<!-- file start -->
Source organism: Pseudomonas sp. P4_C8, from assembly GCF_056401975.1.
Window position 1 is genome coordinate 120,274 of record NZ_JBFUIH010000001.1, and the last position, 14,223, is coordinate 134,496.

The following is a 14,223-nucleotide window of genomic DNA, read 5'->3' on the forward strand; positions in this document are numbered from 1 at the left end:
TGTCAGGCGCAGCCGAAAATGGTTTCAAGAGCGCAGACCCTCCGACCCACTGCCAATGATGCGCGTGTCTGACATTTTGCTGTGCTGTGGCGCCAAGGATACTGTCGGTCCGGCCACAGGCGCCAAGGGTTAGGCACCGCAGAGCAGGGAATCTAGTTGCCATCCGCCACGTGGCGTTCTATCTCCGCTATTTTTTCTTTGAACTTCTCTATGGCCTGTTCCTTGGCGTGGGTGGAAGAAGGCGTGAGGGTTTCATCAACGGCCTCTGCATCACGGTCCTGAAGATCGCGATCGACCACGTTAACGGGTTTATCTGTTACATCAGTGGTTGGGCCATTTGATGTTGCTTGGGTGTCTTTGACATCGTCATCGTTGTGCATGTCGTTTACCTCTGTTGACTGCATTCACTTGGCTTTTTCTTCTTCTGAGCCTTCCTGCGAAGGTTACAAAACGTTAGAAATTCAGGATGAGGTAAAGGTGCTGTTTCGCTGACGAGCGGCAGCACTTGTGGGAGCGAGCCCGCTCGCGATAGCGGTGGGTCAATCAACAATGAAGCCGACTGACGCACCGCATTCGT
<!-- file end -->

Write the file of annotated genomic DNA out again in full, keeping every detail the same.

Source organism: Pseudomonas sp. P4_C8, from assembly GCF_056401975.1.
Window position 1 is genome coordinate 120,274 of record NZ_JBFUIH010000001.1, and the last position, 14,223, is coordinate 134,496.

The following is a 14,223-nucleotide window of genomic DNA, read 5'->3' on the forward strand; positions in this document are numbered from 1 at the left end:
TGTCAGGCGCAGCCGAAAATGGTTTCAAGAGCGCAGACCCTCCGACCCACTGCCAATGATGCGCGTGTCTGACATTTTGCTGTGCTGTGGCGCCAAGGATACTGTCGGTCCGGCCACAGGCGCCAAGGGTTAGGCACCGCAGAGCAGGGAATCTAGTTGCCATCCGCCACGTGGCGTTCTATCTCCGCTATTTTTTCTTTGAACTTCTCTATGGCCTGTTCCTTGGCGTGGGTGGAAGAAGGCGTGAGGGTTTCATCAACGGCCTCTGCATCACGGTCCTGAAGATCGCGATCGACCACGTTAACGGGTTTATCTGTTACATCAGTGGTTGGGCCATTTGATGTTGCTTGGGTGTCTTTGACATCGTCATCGTTGTGCATGTCGTTTACCTCTGTTGACTGCATTCACTTGGCTTTTTCTTCTTCTGAGCCTTCCTGCGAAGGTTACAAAACGTTAGAAATTCAGGATGAGGTAAAGGTGCTGTTTCGCTGACGAGCGGCAGCACTTGTGGGAGCGAGCCCGCTCGCGATAGCGGTGGGTCAATCAACAATGAAGCCGACTGACGCACCGCATTCGT